Instead we add another diode to create a ‘full-bridge’ rectifier

We are now using the full power available. The supply is now DC, as we require, but is not smooth. In order to smooth this out we add a capacitor across the load. This smoothes the signal, giving something approaching a steady DC output.

Large capacitors capable of withstanding 380+volts used to be very expensive and if you look inside a vintage amplifier you will see some huge capacitors. Fortunately, we now have access to much smaller and cheaper options, allowing us to fine-tune the level of smoothing and noise filtering that we require.

Now We Have It, What Are We Going To Do With It?

It was mentioned earlier that valves need a very high voltage to operate. Valves may operate with as little as 100Volts but the tone improves greatly as this voltage is increased to 300Volts and beyond.
To get the maximum voltage, we could connect the power amplifier valves directly to the output of the transformer. However, take a closer look at the diagram above – the voltage is not smooth and in fact has a ‘ripple’. If we
use this to supply the power amplifier valves we will hear a loud hum at twice the mains frequency – in the UK this means 100Hz (or just above a low G!). Before connecting the valves we need to add some…



Throughout your guitar amplifier’s circuit there are filters. These are frequency dependent and are made from just two components – a resistor and a capacitor. By changing the arrangement of this RC filter, and the values of the resistor (R) and capacitor (C) we can created a high-pass or a low-pass filter.


The High-Pass Filter

A high-pass filter will cut the bass frequencies. The point where the bass frequency is cut is known as the cut-off frequency and is determined by this formula –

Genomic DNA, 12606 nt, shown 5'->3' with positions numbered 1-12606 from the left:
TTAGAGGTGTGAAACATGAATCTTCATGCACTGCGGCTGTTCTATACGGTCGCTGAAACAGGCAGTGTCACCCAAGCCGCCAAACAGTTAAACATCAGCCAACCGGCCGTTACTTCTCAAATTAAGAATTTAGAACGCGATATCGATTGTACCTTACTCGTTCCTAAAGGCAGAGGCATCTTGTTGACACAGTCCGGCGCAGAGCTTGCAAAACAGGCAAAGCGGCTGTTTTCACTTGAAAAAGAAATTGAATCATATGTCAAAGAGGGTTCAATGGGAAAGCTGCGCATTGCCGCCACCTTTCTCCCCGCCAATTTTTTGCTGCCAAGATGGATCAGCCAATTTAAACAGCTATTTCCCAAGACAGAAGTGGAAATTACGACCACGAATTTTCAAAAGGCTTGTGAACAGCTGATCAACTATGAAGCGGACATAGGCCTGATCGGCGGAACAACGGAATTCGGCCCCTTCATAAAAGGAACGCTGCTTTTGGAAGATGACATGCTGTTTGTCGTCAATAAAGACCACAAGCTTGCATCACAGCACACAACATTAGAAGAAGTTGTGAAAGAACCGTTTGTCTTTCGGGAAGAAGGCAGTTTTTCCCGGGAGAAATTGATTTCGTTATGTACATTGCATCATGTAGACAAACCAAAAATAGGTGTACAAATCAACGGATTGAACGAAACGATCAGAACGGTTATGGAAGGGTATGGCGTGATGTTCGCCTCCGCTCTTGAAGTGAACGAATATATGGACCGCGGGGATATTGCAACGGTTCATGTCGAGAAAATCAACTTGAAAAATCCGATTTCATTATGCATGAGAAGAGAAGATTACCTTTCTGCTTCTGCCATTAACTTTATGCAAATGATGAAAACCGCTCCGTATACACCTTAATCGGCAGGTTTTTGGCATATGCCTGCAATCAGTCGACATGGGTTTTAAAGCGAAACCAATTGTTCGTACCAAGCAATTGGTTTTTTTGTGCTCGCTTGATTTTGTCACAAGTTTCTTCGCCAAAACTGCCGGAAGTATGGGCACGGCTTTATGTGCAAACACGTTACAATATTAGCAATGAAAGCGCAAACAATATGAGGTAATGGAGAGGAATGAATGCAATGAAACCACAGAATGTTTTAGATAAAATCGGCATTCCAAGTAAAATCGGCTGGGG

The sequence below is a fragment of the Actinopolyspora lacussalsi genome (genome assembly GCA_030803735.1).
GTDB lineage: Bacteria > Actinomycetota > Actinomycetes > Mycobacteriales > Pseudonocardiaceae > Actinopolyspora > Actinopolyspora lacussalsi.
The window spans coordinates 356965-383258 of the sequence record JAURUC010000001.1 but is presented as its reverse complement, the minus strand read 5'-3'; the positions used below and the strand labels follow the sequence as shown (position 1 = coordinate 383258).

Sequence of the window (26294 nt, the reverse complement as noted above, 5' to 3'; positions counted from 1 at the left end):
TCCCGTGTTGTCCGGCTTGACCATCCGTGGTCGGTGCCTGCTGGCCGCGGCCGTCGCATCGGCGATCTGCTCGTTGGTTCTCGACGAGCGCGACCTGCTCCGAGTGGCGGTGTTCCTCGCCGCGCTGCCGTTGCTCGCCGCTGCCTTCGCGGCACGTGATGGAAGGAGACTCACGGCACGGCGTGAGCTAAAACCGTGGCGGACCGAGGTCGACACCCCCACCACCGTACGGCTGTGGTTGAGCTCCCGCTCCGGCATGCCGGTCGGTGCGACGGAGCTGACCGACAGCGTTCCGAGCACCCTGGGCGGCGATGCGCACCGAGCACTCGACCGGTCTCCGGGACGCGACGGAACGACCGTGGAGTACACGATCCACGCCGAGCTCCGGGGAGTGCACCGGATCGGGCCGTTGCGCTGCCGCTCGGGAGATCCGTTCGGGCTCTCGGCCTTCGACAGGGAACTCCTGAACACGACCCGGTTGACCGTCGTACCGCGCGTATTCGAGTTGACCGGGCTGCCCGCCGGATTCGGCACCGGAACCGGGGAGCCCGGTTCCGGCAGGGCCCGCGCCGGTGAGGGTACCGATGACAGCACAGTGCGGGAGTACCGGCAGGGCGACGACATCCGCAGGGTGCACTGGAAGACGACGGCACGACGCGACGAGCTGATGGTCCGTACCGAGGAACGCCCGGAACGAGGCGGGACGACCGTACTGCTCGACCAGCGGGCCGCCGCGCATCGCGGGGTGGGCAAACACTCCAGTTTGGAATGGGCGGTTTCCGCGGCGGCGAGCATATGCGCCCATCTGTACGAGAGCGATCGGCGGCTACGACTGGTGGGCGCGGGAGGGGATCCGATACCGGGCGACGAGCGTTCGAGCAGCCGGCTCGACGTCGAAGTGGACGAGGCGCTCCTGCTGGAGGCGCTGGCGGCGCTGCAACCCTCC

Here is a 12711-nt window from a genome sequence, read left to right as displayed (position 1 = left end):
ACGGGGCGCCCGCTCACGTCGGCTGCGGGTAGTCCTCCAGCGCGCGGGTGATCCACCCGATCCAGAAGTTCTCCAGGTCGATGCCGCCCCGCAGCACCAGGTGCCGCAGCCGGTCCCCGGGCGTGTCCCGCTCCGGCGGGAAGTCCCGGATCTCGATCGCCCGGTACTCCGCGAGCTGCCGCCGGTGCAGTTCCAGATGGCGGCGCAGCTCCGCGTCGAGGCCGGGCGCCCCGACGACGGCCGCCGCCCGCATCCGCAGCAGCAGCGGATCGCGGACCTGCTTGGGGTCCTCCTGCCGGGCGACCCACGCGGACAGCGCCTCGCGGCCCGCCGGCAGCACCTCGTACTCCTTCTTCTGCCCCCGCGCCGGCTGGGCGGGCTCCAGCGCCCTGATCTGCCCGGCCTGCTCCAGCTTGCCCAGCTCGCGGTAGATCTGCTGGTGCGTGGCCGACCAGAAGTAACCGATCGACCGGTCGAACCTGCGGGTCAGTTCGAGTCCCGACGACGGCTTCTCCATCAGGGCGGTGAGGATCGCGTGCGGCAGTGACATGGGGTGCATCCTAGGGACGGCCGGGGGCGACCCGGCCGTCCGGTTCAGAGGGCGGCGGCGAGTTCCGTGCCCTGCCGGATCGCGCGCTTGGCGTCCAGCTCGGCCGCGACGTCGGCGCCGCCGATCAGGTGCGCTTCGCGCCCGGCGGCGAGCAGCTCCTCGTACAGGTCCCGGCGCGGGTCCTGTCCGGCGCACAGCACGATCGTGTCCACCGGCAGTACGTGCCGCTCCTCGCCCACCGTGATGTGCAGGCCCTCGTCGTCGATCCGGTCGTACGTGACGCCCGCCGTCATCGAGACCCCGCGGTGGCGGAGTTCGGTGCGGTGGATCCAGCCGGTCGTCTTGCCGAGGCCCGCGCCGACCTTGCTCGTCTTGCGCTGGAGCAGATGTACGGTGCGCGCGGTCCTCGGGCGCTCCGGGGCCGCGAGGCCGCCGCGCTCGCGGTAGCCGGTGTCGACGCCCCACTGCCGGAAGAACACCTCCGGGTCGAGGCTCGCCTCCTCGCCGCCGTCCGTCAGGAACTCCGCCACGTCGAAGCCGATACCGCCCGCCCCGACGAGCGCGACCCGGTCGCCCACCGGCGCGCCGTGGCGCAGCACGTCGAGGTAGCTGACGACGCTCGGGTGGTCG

For example, say we use a resistor of 0.16Ω and a capacitance of 1F we get
        f c = 1/(2*3.142*0.16*1) = 1Hz
The components are arranged as follows -


And the output (V out) looks like this

We can see that the output is the same as the input at 10Hz and above. At 1Hz, the output is 3dB less than the input, which is equal to half of the input.


The Low-Pass Filter

For our power supply, we wish to cut the 100Hz hum so we use a low-pass filter to cut frequencies of, say, 1Hz and above.
To create a low-pass filter we simply rearrange the circuit like this –

Now we need to choose the values of R and C to get the 1Hz we are looking for. In the example above we suggested a capacitor of 1F (Farad). This is, in fact, a huge capacitance and we more commonly deal with capacitors 1million times smaller, i.e 1µF.
With this 1µF capacitor, we need a 160,000Ω (160kΩ) resistor to get the 1Hz cut-off frequency. But now we have another problem – the current for the entire amplifier needs to pass through this resistor.



We’re Losing Power, Captain

When current flows in a resistor, a voltage drop occurs across the resistor. This voltage drop is given by the formula
Where V is the voltage drop, I is the current and R is the resistance. Our Monaco Lite and Monaco amplifiers need around 0.05Amps of current. With our 160kΩ resistor the voltage drop is 8000Volts!
In order to reduce this voltage drop to something more acceptable, we need to reduce R to, say 1kΩ. To keep the cut-off frequency at 1Hz we increase the capacitance, C to 160µF. But now we have a very large and expensive capacitor to fit!

All Calm At Sea

The solution is to use a series of filters on the power supply. Our Monaco Lite and Monaco amplifiers use a 2.3Hz filter, followed by a 15.6Hz filter. Each stage of the amplifier is fitted with further filters of 1.6Hz and 0.3Hz.
The result is a low-noise amplifier with enough voltage to drive the valves hard for the best possible tone!
Matt Green

Explore More
Choose a template